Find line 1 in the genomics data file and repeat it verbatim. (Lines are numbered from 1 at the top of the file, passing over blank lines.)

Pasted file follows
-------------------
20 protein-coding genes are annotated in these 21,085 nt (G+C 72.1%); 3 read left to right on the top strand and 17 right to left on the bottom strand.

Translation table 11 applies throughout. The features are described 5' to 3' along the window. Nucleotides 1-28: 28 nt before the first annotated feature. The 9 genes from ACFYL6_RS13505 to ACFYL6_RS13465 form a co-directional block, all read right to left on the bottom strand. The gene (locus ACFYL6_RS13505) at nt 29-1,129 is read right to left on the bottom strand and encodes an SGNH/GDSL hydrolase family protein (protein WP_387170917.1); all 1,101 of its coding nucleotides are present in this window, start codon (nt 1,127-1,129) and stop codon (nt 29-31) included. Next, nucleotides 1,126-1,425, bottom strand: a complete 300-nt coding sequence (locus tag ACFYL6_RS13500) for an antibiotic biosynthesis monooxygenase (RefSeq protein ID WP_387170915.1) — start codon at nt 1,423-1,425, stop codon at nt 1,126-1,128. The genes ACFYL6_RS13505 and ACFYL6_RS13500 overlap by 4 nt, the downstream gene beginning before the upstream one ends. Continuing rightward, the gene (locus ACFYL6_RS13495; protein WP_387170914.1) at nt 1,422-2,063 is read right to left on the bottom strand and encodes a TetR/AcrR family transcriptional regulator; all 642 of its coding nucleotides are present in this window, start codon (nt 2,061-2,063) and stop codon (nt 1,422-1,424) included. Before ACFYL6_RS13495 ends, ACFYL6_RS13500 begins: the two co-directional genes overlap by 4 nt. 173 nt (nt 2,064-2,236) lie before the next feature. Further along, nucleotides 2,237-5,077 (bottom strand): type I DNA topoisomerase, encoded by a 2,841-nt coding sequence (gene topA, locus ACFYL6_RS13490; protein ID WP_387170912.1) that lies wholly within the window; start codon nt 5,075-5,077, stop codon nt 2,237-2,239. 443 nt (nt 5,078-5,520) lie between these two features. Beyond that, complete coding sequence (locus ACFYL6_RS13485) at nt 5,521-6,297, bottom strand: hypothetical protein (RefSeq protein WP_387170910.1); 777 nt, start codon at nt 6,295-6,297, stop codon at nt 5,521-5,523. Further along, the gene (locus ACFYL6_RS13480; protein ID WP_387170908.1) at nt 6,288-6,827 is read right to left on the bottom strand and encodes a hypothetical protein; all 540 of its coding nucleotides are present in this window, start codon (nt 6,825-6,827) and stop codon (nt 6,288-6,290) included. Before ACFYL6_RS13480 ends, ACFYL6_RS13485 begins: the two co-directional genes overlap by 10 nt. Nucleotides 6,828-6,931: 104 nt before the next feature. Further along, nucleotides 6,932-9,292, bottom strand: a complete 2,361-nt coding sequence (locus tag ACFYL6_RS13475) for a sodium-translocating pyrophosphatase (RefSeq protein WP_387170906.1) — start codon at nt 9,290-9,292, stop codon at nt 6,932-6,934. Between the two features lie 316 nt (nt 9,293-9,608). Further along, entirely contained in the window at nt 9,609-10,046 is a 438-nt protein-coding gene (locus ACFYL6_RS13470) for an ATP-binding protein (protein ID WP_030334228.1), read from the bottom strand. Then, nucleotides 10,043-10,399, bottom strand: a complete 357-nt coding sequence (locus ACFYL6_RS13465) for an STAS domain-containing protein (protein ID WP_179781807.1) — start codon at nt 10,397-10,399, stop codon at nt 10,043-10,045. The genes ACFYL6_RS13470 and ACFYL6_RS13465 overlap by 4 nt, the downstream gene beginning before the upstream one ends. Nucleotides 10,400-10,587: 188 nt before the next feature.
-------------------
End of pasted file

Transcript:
20 protein-coding genes are annotated in these 21,085 nt (G+C 72.1%); 3 read left to right on the top strand and 17 right to left on the bottom strand.